Awarding most promising young scholars My First Grant is a call for project proposals by young researchers up to 35 years of age, from all fields of scholarship, who have not been supported by the ETF previously. The aim of this scheme is to support good projects by young scholars who would find it hard to compete with renowned scientists, and thus help them to start their academic career. The scheme was first launched in 2002, and in 2005 23 young scholars received their “first grant”. In 2008 11 new projects received funding.
INTERNATIONAL COOPERATION The Estonian Science Foundation represents the Estonian research community at the international level, including cooperation with European organisations and in bilateral agreements. The ETF has signed cooperation agreements with the Academy of Finland, the Russian Foundation for Basic Research and the Lithuanian State Foundation for Science and Studies. According to a bilateral agreement, ETF is a partner organisation of the Japanese Society for the Promotion of Science and acts as its representative in Estonia. ETF has also been involved in a travel grant scheme supported by the Embassy of the United States, aiming to facilitate cooperation between Estonian and American researchers. In addition, ETF has established close cooperation with many other research councils and foundations across the world.
The Estonian Science Foundation is a member of the European Science Foundation (ESF). ESF membership has improved the international cooperation of Estonian scientists via participation in networks and programmes. In 2005, Estonian researchers were participant in seven ESF scientific programmes in different fields of research. ETF has also joined several EUROCORES initiatives. Since 2004, ETF is a member of the EUROHORCs.
The ETF is actively involved in the ERA-NET scheme of the EU’s framework programme for research. In 2005, ETF participates in seven ERA-NET projects.
The ETF represents Estonia in the PARROT programme, which is a bilateral research and technology programme between France and Estonia. The aim of PARROT is to foster cooperation between Estonian and French researchers by supporting mobility. For that purpose, travel grants are awarded to collaborative research projects on a competitive basis.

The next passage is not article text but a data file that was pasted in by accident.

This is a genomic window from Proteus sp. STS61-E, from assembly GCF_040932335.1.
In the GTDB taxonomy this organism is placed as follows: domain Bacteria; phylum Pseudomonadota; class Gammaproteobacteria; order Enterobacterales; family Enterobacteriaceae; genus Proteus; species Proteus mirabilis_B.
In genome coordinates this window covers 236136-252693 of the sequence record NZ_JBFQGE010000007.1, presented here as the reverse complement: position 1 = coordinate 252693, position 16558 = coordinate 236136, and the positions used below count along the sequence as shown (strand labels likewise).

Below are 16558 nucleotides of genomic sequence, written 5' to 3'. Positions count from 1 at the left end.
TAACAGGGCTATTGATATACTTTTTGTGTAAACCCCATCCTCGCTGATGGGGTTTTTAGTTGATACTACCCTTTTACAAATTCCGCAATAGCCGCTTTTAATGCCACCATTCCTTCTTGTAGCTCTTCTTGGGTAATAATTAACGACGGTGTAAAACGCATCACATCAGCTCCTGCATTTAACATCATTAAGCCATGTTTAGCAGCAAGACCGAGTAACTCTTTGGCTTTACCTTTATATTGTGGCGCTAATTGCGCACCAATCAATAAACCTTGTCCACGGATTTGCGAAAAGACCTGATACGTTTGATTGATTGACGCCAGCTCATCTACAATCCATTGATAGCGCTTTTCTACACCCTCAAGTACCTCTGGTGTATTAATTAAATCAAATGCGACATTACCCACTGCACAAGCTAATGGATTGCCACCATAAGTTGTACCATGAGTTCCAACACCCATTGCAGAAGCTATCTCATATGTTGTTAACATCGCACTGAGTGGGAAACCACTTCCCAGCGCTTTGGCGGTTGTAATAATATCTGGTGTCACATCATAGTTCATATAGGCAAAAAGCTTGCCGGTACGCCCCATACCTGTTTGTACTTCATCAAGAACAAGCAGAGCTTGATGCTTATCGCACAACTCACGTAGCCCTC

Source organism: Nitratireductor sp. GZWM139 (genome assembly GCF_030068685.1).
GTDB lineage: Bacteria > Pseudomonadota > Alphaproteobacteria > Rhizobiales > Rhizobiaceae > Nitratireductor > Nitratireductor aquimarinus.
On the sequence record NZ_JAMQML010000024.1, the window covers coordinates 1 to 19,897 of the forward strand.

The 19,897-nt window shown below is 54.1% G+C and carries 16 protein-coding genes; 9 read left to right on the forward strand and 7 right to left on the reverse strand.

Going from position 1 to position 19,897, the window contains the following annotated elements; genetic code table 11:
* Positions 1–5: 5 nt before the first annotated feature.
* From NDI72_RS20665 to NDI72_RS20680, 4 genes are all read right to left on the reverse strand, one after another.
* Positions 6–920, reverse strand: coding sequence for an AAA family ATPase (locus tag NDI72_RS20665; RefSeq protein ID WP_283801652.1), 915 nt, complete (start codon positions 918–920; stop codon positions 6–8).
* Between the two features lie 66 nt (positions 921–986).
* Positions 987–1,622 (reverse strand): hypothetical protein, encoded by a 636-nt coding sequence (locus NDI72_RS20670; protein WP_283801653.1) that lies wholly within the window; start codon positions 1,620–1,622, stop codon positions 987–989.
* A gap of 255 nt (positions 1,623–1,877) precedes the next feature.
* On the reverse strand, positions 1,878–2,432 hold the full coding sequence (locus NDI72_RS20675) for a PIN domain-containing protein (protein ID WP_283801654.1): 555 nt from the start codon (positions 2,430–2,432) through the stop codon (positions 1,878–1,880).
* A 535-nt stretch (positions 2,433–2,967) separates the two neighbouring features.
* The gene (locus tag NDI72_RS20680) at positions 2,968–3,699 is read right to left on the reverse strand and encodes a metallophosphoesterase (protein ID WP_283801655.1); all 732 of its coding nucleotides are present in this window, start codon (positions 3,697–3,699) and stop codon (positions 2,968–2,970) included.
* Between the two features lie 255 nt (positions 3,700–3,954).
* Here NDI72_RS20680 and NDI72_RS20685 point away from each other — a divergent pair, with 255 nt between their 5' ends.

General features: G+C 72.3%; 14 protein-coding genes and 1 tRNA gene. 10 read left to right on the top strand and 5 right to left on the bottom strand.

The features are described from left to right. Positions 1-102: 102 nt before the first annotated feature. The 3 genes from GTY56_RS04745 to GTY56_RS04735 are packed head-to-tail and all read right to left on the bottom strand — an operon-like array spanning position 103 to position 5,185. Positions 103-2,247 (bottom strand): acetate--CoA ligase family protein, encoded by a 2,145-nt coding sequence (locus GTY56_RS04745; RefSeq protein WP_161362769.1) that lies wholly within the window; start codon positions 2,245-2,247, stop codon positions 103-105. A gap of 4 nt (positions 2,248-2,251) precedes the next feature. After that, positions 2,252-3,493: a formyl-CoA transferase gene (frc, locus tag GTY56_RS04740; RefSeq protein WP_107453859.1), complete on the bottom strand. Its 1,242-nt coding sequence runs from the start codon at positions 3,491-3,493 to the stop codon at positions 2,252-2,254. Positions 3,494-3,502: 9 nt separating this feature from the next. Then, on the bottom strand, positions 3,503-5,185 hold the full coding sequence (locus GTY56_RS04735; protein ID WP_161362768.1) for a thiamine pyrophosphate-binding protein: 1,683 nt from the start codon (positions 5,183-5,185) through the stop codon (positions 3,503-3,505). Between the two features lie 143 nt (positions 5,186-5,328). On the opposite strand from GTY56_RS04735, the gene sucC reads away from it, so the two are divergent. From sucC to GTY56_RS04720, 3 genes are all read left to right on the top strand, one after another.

ORGANISATION The highest decision-making body of ETF is its seven-member Council. The Council includes four eminent scholars elected by the previous Council for a term of three years. The scholarly members of the Council act as the heads of expert commissions dealing with physical sciences and engineering; health; environment and biosciences; culture and society respectively. The other members of the Council represent the Ministry of Education and Research, the universities, the Estonian Academy of Sciences and the Union of Scientists. The members of the Council elect a chair from amongst the heads of the expert commissions for a term of 3 years. The Chair is empowered to represent the ETF concerning any issue and at any level.
The ETF Council appoints four expert commissions, covering different areas of scholarship. A Chair – an ETF Council member – heads each commission.
The ETF’s everyday activities are managed by a 2-member Board, which organises the work of the ETF office and which is responsible for implementing the decisions of the Council.